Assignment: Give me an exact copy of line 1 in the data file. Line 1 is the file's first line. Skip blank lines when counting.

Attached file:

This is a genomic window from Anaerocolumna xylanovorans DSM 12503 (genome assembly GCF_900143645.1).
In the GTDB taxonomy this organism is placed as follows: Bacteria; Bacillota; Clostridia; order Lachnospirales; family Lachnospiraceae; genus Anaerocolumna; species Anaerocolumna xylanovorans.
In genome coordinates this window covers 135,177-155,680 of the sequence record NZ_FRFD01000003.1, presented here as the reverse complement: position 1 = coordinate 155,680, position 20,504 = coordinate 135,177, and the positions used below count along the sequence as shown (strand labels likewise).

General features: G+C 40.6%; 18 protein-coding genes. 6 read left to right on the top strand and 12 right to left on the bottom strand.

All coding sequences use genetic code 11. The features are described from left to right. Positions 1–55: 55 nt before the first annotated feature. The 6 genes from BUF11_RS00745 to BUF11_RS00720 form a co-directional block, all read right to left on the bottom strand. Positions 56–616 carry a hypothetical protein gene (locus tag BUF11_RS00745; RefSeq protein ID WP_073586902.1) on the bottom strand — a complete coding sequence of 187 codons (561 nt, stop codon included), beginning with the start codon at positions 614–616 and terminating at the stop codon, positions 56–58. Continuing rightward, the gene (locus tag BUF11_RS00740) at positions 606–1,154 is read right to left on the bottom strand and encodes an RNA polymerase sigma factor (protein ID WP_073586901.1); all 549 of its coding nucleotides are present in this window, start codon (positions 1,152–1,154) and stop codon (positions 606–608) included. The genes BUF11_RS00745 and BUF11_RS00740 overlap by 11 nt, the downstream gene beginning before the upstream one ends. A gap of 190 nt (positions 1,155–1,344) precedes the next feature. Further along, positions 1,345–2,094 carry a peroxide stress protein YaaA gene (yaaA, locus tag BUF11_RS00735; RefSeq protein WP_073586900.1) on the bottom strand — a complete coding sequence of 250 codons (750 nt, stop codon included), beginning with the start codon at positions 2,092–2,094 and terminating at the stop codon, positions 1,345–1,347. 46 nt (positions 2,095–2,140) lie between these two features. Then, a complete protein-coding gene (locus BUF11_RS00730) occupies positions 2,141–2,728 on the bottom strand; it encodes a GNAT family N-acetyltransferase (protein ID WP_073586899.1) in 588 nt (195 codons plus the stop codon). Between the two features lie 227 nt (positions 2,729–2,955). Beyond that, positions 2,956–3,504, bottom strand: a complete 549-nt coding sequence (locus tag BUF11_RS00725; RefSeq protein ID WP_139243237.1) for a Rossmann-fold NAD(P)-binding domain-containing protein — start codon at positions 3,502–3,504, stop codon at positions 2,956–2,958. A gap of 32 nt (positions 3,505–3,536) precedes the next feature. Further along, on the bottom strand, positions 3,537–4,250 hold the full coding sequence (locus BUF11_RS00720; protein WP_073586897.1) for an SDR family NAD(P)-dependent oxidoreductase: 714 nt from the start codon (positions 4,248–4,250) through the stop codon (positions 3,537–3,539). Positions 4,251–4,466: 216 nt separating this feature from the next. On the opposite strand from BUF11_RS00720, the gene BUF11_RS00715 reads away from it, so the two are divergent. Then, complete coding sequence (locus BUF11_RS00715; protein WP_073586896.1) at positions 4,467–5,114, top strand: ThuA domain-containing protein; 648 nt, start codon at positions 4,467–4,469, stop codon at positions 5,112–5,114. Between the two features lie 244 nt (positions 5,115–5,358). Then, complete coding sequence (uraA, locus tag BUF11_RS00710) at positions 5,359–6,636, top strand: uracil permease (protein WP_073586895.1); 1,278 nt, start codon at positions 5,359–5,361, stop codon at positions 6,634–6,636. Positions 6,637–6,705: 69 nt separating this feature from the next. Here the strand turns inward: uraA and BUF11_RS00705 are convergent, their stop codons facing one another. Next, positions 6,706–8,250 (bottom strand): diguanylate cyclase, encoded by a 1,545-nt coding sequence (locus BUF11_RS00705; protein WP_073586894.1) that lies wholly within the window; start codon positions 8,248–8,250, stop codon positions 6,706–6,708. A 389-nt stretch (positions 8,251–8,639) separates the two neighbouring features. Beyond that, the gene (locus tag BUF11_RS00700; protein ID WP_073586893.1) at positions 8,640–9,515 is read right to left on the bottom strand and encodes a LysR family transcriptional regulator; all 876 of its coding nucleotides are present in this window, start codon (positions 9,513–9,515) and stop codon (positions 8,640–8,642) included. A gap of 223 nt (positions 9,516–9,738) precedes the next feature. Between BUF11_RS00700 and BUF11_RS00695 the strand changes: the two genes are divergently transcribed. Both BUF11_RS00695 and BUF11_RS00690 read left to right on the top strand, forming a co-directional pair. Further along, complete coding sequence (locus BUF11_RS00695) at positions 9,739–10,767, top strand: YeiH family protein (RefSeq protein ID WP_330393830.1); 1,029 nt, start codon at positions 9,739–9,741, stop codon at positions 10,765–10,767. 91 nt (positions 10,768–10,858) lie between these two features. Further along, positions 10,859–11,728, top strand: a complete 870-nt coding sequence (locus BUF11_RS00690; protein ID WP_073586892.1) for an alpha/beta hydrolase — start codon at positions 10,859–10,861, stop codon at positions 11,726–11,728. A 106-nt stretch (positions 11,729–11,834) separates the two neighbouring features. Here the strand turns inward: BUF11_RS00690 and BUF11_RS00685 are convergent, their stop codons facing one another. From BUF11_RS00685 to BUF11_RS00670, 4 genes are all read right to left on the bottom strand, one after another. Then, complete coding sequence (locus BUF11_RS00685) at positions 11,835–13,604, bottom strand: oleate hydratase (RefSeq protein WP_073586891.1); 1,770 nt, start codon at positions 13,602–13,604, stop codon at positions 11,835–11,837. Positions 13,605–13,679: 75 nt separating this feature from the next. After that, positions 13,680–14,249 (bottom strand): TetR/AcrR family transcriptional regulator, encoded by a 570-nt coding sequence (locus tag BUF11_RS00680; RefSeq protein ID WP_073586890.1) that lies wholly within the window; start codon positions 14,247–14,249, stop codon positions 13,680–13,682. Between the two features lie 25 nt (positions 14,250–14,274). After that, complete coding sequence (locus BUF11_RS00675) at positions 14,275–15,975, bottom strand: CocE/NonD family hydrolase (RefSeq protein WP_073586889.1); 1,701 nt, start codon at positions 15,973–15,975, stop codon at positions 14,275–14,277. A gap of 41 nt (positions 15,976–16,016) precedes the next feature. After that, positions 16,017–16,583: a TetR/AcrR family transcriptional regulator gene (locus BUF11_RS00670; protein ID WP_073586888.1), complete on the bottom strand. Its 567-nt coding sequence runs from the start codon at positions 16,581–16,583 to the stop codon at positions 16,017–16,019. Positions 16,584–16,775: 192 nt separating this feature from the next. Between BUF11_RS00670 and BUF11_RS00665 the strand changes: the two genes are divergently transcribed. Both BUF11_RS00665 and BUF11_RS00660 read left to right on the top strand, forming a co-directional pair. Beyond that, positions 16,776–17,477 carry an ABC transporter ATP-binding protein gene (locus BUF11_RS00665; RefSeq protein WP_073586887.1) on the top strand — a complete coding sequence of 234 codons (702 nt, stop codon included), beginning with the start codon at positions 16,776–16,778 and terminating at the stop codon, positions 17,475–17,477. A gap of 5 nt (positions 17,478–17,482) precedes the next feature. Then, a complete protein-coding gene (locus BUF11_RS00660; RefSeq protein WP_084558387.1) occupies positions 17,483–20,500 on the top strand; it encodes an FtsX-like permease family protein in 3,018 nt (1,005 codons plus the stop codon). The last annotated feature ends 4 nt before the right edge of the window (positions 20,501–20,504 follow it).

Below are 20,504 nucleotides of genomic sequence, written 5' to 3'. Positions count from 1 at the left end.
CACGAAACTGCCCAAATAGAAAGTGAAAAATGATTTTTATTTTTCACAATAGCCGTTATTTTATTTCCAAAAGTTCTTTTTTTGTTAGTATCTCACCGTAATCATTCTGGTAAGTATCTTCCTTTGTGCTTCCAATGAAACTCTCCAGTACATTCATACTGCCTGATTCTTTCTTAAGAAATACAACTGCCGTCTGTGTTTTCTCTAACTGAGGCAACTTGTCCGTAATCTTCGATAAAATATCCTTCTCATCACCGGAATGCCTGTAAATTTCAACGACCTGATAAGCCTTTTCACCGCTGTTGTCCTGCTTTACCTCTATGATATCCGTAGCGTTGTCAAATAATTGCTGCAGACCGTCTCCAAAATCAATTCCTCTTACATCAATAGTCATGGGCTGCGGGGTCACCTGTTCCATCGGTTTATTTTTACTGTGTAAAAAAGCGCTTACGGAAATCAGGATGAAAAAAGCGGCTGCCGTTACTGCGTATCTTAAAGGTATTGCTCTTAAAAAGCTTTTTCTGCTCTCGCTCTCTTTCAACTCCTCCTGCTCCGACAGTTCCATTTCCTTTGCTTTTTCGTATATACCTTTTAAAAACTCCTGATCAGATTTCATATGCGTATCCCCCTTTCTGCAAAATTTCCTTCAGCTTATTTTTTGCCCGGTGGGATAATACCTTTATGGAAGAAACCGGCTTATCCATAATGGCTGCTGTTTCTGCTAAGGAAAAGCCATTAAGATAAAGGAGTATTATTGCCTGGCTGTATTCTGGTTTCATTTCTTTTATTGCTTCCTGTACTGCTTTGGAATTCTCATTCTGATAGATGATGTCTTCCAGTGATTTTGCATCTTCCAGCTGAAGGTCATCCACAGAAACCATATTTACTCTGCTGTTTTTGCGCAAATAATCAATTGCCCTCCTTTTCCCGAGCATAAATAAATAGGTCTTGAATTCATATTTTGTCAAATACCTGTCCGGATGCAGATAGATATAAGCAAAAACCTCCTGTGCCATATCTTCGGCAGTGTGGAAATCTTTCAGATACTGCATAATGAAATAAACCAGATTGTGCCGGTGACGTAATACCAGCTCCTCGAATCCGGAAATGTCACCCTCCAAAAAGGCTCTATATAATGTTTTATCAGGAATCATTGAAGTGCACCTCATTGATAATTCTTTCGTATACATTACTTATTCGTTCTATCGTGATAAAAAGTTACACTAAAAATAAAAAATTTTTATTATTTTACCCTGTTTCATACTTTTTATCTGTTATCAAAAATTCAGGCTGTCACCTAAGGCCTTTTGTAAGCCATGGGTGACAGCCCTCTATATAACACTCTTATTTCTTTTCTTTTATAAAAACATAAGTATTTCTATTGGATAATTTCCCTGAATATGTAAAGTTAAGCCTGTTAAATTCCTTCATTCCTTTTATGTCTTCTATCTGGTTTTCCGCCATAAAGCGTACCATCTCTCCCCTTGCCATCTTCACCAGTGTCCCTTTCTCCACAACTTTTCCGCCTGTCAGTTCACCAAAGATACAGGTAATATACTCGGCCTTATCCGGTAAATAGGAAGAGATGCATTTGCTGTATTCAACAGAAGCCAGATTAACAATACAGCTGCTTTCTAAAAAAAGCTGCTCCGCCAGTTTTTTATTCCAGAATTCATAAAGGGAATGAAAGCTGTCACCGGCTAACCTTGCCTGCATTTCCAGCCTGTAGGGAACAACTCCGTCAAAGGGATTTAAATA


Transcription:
This is a genomic window from Anaerocolumna xylanovorans DSM 12503 (genome assembly GCF_900143645.1).